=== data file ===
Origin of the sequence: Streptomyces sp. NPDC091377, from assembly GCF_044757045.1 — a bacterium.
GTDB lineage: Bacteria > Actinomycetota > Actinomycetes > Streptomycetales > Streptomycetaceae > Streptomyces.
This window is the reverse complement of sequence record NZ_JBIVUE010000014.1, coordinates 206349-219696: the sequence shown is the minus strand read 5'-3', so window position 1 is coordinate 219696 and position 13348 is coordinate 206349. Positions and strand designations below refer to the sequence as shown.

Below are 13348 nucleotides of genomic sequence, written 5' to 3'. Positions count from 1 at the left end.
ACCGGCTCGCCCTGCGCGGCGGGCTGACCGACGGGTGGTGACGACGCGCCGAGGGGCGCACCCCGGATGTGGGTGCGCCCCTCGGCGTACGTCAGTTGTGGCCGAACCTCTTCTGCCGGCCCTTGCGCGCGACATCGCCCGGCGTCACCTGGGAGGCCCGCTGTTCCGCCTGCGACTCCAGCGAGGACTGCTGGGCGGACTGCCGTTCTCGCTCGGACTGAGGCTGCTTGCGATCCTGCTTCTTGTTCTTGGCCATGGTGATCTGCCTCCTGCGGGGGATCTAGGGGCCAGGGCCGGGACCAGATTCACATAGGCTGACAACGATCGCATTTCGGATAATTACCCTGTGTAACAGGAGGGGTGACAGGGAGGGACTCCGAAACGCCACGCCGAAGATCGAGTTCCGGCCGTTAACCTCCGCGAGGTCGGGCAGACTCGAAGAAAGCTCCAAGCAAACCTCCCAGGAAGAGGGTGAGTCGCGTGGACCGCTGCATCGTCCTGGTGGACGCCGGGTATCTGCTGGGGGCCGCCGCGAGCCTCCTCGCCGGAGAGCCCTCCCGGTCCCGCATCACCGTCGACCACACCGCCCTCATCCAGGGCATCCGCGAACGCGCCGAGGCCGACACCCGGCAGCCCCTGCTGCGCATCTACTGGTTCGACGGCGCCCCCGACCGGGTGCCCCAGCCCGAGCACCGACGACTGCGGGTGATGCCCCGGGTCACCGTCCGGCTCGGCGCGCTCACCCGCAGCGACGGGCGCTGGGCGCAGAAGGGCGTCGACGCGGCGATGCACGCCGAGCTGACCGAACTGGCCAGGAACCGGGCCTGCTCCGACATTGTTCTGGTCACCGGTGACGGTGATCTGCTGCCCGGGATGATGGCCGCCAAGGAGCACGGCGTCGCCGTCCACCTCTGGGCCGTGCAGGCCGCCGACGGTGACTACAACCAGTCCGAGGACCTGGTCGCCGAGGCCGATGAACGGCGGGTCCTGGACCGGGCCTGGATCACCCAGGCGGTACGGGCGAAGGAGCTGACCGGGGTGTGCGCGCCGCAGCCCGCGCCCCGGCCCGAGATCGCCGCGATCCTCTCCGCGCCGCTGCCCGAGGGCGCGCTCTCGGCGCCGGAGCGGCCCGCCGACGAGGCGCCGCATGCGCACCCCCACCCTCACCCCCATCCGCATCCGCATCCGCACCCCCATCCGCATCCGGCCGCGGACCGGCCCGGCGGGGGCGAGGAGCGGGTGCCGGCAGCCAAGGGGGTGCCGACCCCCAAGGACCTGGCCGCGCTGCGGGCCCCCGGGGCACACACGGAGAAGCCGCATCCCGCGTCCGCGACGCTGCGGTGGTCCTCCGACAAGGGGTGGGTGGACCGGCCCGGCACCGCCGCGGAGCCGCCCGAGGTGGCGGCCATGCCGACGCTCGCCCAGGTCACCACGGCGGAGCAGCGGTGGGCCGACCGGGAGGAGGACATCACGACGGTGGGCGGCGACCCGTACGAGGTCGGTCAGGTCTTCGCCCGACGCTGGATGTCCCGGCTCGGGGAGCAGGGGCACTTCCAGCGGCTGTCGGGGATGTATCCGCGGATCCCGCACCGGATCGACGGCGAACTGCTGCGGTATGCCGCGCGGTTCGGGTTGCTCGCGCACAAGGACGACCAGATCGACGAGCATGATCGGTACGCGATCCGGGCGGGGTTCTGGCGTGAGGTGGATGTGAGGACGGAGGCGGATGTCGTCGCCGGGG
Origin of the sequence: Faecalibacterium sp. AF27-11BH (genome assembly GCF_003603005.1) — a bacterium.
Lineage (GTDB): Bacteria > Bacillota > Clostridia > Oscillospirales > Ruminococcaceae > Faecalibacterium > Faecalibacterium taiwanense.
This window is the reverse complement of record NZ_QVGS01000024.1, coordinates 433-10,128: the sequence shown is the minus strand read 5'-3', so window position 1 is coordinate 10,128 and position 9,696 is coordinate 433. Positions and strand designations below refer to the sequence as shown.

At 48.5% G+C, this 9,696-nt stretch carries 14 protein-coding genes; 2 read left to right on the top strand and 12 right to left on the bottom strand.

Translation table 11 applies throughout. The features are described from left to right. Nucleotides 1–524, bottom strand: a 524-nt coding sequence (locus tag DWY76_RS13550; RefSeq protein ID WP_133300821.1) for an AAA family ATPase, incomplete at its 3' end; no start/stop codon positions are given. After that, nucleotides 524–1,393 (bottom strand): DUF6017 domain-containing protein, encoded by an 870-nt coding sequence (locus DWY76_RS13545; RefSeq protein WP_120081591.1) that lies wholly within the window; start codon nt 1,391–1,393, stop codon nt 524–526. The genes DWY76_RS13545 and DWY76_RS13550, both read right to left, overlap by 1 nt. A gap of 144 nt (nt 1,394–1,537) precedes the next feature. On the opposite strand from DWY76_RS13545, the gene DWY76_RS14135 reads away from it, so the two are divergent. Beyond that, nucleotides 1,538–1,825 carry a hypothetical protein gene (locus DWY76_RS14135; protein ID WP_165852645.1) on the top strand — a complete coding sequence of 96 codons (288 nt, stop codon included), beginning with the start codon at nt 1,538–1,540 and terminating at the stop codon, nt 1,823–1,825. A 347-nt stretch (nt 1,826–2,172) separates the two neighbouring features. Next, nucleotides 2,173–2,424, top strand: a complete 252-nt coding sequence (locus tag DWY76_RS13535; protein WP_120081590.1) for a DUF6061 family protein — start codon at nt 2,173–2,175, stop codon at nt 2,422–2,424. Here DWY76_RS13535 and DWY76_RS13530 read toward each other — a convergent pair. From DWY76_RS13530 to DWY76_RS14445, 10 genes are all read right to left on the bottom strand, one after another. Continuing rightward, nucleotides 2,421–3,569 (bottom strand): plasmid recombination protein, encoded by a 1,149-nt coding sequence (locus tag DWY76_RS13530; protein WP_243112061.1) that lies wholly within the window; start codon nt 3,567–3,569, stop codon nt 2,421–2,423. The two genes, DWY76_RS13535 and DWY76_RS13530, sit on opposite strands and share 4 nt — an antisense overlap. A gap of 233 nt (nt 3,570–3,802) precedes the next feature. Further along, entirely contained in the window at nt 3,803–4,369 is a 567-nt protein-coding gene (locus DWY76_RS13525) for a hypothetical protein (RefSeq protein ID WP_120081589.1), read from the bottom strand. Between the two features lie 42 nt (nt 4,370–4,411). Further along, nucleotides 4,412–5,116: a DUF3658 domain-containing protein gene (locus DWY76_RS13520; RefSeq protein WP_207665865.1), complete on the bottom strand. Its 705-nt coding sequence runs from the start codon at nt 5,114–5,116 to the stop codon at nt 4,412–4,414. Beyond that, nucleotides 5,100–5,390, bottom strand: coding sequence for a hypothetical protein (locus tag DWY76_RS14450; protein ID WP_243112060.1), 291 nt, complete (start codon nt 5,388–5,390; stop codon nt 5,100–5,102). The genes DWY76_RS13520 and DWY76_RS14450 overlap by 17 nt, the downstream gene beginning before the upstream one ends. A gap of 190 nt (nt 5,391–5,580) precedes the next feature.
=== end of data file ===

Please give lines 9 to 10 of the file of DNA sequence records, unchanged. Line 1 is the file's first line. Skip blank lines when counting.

At 48.5% G+C, this 9,696-nt stretch carries 14 protein-coding genes; 2 read left to right on the top strand and 12 right to left on the bottom strand.

Translation table 11 applies throughout. The features are described from left to right. Nucleotides 1–524, bottom strand: a 524-nt coding sequence (locus tag DWY76_RS13550; RefSeq protein ID WP_133300821.1) for an AAA family ATPase, incomplete at its 3' end; no start/stop codon positions are given. After that, nucleotides 524–1,393 (bottom strand): DUF6017 domain-containing protein, encoded by an 870-nt coding sequence (locus DWY76_RS13545; RefSeq protein WP_120081591.1) that lies wholly within the window; start codon nt 1,391–1,393, stop codon nt 524–526. The genes DWY76_RS13545 and DWY76_RS13550, both read right to left, overlap by 1 nt. A gap of 144 nt (nt 1,394–1,537) precedes the next feature. On the opposite strand from DWY76_RS13545, the gene DWY76_RS14135 reads away from it, so the two are divergent. Beyond that, nucleotides 1,538–1,825 carry a hypothetical protein gene (locus DWY76_RS14135; protein ID WP_165852645.1) on the top strand — a complete coding sequence of 96 codons (288 nt, stop codon included), beginning with the start codon at nt 1,538–1,540 and terminating at the stop codon, nt 1,823–1,825. A 347-nt stretch (nt 1,826–2,172) separates the two neighbouring features. Next, nucleotides 2,173–2,424, top strand: a complete 252-nt coding sequence (locus tag DWY76_RS13535; protein WP_120081590.1) for a DUF6061 family protein — start codon at nt 2,173–2,175, stop codon at nt 2,422–2,424. Here DWY76_RS13535 and DWY76_RS13530 read toward each other — a convergent pair. From DWY76_RS13530 to DWY76_RS14445, 10 genes are all read right to left on the bottom strand, one after another. Continuing rightward, nucleotides 2,421–3,569 (bottom strand): plasmid recombination protein, encoded by a 1,149-nt coding sequence (locus tag DWY76_RS13530; protein WP_243112061.1) that lies wholly within the window; start codon nt 3,567–3,569, stop codon nt 2,421–2,423. The two genes, DWY76_RS13535 and DWY76_RS13530, sit on opposite strands and share 4 nt — an antisense overlap. A gap of 233 nt (nt 3,570–3,802) precedes the next feature. Further along, entirely contained in the window at nt 3,803–4,369 is a 567-nt protein-coding gene (locus DWY76_RS13525) for a hypothetical protein (RefSeq protein ID WP_120081589.1), read from the bottom strand. Between the two features lie 42 nt (nt 4,370–4,411). Further along, nucleotides 4,412–5,116: a DUF3658 domain-containing protein gene (locus DWY76_RS13520; RefSeq protein WP_207665865.1), complete on the bottom strand. Its 705-nt coding sequence runs from the start codon at nt 5,114–5,116 to the stop codon at nt 4,412–4,414. Beyond that, nucleotides 5,100–5,390, bottom strand: coding sequence for a hypothetical protein (locus tag DWY76_RS14450; protein ID WP_243112060.1), 291 nt, complete (start codon nt 5,388–5,390; stop codon nt 5,100–5,102). The genes DWY76_RS13520 and DWY76_RS14450 overlap by 17 nt, the downstream gene beginning before the upstream one ends. A gap of 190 nt (nt 5,391–5,580) precedes the next feature.